2010 | 75 | 1 | 97-114
Article title

Działalność Towarzystwa Szwedzko-Polskiego na tle propagandy antypolskiej w Szwecji w okresie międzywojennym

Title variants
The activity of the Swedish-Polish association as against the anti-Polish propaganda in Sweden in the interwar period
Languages of publication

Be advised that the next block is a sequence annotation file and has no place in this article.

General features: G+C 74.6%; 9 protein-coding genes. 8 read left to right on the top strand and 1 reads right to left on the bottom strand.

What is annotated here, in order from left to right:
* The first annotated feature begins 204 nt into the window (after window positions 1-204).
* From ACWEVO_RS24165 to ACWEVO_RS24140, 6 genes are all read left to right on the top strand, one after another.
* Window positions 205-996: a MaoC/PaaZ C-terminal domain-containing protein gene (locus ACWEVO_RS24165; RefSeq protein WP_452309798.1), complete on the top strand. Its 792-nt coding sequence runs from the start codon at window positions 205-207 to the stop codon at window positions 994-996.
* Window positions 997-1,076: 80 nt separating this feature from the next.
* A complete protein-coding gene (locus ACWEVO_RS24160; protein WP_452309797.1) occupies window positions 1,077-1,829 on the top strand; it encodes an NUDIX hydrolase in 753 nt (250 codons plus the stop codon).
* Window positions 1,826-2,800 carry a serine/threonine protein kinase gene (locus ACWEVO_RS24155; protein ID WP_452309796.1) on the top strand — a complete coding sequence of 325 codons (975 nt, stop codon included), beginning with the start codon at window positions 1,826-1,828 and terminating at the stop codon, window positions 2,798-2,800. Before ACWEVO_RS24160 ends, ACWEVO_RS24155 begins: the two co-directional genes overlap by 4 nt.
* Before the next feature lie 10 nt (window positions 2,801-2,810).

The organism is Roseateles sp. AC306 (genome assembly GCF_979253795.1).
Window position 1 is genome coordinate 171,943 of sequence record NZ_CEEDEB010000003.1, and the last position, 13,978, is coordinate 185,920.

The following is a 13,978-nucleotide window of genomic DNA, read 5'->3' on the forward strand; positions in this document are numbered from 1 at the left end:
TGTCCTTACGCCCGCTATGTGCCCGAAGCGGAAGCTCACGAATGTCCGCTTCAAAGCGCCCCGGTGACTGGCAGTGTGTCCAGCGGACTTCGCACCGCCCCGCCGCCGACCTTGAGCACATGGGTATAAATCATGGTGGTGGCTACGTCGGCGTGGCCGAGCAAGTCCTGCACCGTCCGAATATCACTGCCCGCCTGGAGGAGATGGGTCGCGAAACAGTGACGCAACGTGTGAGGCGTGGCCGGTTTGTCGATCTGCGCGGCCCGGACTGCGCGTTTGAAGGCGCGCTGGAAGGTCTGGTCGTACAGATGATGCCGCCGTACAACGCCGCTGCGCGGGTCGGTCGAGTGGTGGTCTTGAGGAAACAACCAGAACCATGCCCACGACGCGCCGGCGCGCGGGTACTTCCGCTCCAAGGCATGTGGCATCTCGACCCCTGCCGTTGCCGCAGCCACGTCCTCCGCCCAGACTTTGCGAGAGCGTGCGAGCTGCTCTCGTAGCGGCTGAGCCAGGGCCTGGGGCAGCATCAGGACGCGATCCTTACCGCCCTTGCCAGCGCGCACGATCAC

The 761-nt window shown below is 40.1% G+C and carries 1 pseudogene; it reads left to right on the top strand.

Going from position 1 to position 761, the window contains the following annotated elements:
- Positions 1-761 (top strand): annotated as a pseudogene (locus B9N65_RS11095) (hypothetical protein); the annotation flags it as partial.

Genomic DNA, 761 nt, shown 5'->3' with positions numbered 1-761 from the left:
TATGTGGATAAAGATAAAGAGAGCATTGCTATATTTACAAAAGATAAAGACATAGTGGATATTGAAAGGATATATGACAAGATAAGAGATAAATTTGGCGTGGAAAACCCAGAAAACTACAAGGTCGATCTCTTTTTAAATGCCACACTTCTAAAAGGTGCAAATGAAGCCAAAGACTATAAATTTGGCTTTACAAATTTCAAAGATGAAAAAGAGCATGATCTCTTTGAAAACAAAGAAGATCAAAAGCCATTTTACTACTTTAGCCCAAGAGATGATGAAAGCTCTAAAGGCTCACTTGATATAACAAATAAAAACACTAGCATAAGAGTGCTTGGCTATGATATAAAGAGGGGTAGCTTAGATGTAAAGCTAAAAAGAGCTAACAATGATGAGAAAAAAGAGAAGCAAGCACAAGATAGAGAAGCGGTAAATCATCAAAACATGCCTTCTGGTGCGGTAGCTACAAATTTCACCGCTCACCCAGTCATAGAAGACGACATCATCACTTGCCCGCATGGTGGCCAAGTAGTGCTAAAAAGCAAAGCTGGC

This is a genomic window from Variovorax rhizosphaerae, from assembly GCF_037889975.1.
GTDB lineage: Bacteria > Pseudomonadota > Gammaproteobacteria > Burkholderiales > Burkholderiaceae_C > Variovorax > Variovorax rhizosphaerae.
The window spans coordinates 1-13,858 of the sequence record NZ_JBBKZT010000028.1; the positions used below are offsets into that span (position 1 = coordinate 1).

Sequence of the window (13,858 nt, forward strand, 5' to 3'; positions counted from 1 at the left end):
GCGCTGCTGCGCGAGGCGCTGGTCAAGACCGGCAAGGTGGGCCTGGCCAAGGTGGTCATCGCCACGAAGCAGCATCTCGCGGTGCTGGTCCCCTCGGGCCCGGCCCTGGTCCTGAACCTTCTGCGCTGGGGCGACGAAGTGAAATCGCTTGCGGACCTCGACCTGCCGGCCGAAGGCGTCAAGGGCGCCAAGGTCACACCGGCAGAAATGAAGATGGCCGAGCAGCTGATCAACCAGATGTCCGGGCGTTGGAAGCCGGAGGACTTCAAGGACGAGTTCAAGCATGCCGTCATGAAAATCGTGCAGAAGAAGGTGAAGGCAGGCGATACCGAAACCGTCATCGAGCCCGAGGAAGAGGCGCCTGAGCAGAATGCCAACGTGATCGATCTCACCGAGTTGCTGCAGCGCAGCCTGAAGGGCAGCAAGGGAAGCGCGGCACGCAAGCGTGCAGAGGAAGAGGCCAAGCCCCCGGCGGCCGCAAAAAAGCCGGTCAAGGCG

The aim of the article is to show the origin and activity of the Swedish-Polish association as compared to the deep-rooted anti-Polish propaganda in Sweden in the interwar period. In the first years after World War I the anti-Polish propaganda increased considerably. Poland was considered a temporary state, which made Swedish investors increasingly unwilling to invest their capital in Poland – the country which was rising to life. The negative attitude towards Poland was reflected in press commentaries and utterances made by Swedish politicians. Many of them, including the leader of the Swedish social democracy and Prime Minister of Sweden Hjalmar Branting, criticized heavily Polish territorial claims. The Polish party was aware of how Poland was perceived by Swedish society. However a difficult financial situation of the Polish envoys in Stockholm restricted their propaganda possibilities. The breakthrough came in 1924 with the appointment of Alfred Wysocki to the position of the diplomatic representative of Poland. Thanks to him cooperation with a large group of Swedish citizens started. The group included politicians, artists and scientists such as Nils Wohlin, Marika Stiernstedt, Anton Nyström, Erik Nylander, Torsten Kreuger and Karl Gustaw Fellenius. The effect of this cooperation was the creation of the Swedish-Polish Association in February 1926. Celebrations commemorating the Day of the Constitution of May 3 and Independence Day on November 11, numerous concerts, lectures and scientific activities not only shaped mutual cultural relations, but also took over the role of Polish propaganda in Sweden. To a large extent owing to the Association’s activity, the picture of Poland and Poles was changing in Sweden. In the second half of the 1930s the great part of the Swedish public felt a liking and understanding for political and economic problems of the Second Polish Republic.
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